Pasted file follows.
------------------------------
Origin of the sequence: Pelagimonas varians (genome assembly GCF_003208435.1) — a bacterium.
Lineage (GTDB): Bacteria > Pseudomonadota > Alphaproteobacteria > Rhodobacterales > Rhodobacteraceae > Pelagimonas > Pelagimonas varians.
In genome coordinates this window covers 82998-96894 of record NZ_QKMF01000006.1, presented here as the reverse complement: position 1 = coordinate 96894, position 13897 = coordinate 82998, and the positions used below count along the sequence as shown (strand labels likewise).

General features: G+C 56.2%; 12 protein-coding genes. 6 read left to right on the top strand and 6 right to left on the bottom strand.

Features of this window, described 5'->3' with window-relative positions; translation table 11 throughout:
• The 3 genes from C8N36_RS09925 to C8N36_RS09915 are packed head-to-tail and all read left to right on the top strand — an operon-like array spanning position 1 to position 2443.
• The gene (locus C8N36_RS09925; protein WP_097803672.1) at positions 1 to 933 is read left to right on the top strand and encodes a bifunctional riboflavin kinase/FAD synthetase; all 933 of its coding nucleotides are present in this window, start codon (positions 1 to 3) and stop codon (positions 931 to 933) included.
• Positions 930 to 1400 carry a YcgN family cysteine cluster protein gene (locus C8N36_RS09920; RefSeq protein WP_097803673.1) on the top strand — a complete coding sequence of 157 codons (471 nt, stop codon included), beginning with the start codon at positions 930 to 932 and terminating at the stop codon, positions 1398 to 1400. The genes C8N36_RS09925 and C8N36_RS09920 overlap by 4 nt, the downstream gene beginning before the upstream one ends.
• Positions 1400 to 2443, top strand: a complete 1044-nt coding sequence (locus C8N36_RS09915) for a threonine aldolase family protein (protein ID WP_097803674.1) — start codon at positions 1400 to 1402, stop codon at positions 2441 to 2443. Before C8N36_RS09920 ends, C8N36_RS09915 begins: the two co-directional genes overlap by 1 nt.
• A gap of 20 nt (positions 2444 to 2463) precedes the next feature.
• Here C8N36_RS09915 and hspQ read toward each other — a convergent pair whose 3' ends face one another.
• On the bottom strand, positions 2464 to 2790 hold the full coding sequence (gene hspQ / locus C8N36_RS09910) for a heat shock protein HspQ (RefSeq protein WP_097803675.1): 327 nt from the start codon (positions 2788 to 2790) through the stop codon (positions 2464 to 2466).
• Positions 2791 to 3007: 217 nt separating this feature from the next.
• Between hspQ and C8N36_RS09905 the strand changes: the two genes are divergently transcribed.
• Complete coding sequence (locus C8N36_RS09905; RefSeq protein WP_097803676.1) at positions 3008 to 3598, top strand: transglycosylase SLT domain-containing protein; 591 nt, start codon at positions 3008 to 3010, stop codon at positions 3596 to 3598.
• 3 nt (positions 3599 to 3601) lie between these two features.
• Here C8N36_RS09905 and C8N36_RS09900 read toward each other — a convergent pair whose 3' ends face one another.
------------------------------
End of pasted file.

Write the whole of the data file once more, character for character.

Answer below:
Origin of the sequence: Pelagimonas varians (genome assembly GCF_003208435.1) — a bacterium.
Lineage (GTDB): Bacteria > Pseudomonadota > Alphaproteobacteria > Rhodobacterales > Rhodobacteraceae > Pelagimonas > Pelagimonas varians.
In genome coordinates this window covers 82998-96894 of record NZ_QKMF01000006.1, presented here as the reverse complement: position 1 = coordinate 96894, position 13897 = coordinate 82998, and the positions used below count along the sequence as shown (strand labels likewise).

General features: G+C 56.2%; 12 protein-coding genes. 6 read left to right on the top strand and 6 right to left on the bottom strand.

Features of this window, described 5'->3' with window-relative positions; translation table 11 throughout:
• The 3 genes from C8N36_RS09925 to C8N36_RS09915 are packed head-to-tail and all read left to right on the top strand — an operon-like array spanning position 1 to position 2443.
• The gene (locus C8N36_RS09925; protein WP_097803672.1) at positions 1 to 933 is read left to right on the top strand and encodes a bifunctional riboflavin kinase/FAD synthetase; all 933 of its coding nucleotides are present in this window, start codon (positions 1 to 3) and stop codon (positions 931 to 933) included.
• Positions 930 to 1400 carry a YcgN family cysteine cluster protein gene (locus C8N36_RS09920; RefSeq protein WP_097803673.1) on the top strand — a complete coding sequence of 157 codons (471 nt, stop codon included), beginning with the start codon at positions 930 to 932 and terminating at the stop codon, positions 1398 to 1400. The genes C8N36_RS09925 and C8N36_RS09920 overlap by 4 nt, the downstream gene beginning before the upstream one ends.
• Positions 1400 to 2443, top strand: a complete 1044-nt coding sequence (locus C8N36_RS09915) for a threonine aldolase family protein (protein ID WP_097803674.1) — start codon at positions 1400 to 1402, stop codon at positions 2441 to 2443. Before C8N36_RS09920 ends, C8N36_RS09915 begins: the two co-directional genes overlap by 1 nt.
• A gap of 20 nt (positions 2444 to 2463) precedes the next feature.
• Here C8N36_RS09915 and hspQ read toward each other — a convergent pair whose 3' ends face one another.
• On the bottom strand, positions 2464 to 2790 hold the full coding sequence (gene hspQ / locus C8N36_RS09910) for a heat shock protein HspQ (RefSeq protein WP_097803675.1): 327 nt from the start codon (positions 2788 to 2790) through the stop codon (positions 2464 to 2466).
• Positions 2791 to 3007: 217 nt separating this feature from the next.
• Between hspQ and C8N36_RS09905 the strand changes: the two genes are divergently transcribed.
• Complete coding sequence (locus C8N36_RS09905; RefSeq protein WP_097803676.1) at positions 3008 to 3598, top strand: transglycosylase SLT domain-containing protein; 591 nt, start codon at positions 3008 to 3010, stop codon at positions 3596 to 3598.
• 3 nt (positions 3599 to 3601) lie between these two features.
• Here C8N36_RS09905 and C8N36_RS09900 read toward each other — a convergent pair whose 3' ends face one another.